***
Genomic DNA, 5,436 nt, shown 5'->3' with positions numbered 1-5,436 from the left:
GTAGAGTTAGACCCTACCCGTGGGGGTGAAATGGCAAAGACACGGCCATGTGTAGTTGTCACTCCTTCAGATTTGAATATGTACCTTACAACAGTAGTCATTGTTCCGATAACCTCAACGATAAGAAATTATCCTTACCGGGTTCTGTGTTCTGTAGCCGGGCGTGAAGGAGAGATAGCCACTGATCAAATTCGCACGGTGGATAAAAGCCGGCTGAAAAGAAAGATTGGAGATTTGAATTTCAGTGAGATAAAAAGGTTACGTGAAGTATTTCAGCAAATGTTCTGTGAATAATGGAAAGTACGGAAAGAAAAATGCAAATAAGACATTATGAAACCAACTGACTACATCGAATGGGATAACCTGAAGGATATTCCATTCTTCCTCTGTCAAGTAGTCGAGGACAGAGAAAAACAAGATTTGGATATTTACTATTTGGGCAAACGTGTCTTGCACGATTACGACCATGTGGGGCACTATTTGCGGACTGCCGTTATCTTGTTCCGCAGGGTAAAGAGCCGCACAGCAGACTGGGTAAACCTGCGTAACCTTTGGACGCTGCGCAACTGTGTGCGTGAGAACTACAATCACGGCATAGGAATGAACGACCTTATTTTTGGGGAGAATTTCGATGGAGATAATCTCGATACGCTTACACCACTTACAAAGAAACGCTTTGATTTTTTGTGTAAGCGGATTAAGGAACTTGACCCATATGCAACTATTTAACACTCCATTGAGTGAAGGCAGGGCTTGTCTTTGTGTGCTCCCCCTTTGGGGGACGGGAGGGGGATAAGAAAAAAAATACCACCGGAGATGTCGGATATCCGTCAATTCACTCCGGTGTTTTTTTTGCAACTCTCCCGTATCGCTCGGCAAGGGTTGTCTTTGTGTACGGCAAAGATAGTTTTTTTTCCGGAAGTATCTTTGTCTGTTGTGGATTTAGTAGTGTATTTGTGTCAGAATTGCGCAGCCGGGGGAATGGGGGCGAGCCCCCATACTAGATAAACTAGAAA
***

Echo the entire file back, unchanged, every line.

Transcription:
Genomic DNA, 5,436 nt, shown 5'->3' with positions numbered 1-5,436 from the left:
GTAGAGTTAGACCCTACCCGTGGGGGTGAAATGGCAAAGACACGGCCATGTGTAGTTGTCACTCCTTCAGATTTGAATATGTACCTTACAACAGTAGTCATTGTTCCGATAACCTCAACGATAAGAAATTATCCTTACCGGGTTCTGTGTTCTGTAGCCGGGCGTGAAGGAGAGATAGCCACTGATCAAATTCGCACGGTGGATAAAAGCCGGCTGAAAAGAAAGATTGGAGATTTGAATTTCAGTGAGATAAAAAGGTTACGTGAAGTATTTCAGCAAATGTTCTGTGAATAATGGAAAGTACGGAAAGAAAAATGCAAATAAGACATTATGAAACCAACTGACTACATCGAATGGGATAACCTGAAGGATATTCCATTCTTCCTCTGTCAAGTAGTCGAGGACAGAGAAAAACAAGATTTGGATATTTACTATTTGGGCAAACGTGTCTTGCACGATTACGACCATGTGGGGCACTATTTGCGGACTGCCGTTATCTTGTTCCGCAGGGTAAAGAGCCGCACAGCAGACTGGGTAAACCTGCGTAACCTTTGGACGCTGCGCAACTGTGTGCGTGAGAACTACAATCACGGCATAGGAATGAACGACCTTATTTTTGGGGAGAATTTCGATGGAGATAATCTCGATACGCTTACACCACTTACAAAGAAACGCTTTGATTTTTTGTGTAAGCGGATTAAGGAACTTGACCCATATGCAACTATTTAACACTCCATTGAGTGAAGGCAGGGCTTGTCTTTGTGTGCTCCCCCTTTGGGGGACGGGAGGGGGATAAGAAAAAAAATACCACCGGAGATGTCGGATATCCGTCAATTCACTCCGGTGTTTTTTTTGCAACTCTCCCGTATCGCTCGGCAAGGGTTGTCTTTGTGTACGGCAAAGATAGTTTTTTTTCCGGAAGTATCTTTGTCTGTTGTGGATTTAGTAGTGTATTTGTGTCAGAATTGCGCAGCCGGGGGAATGGGGGCGAGCCCCCATACTAGATAAACTAGAAA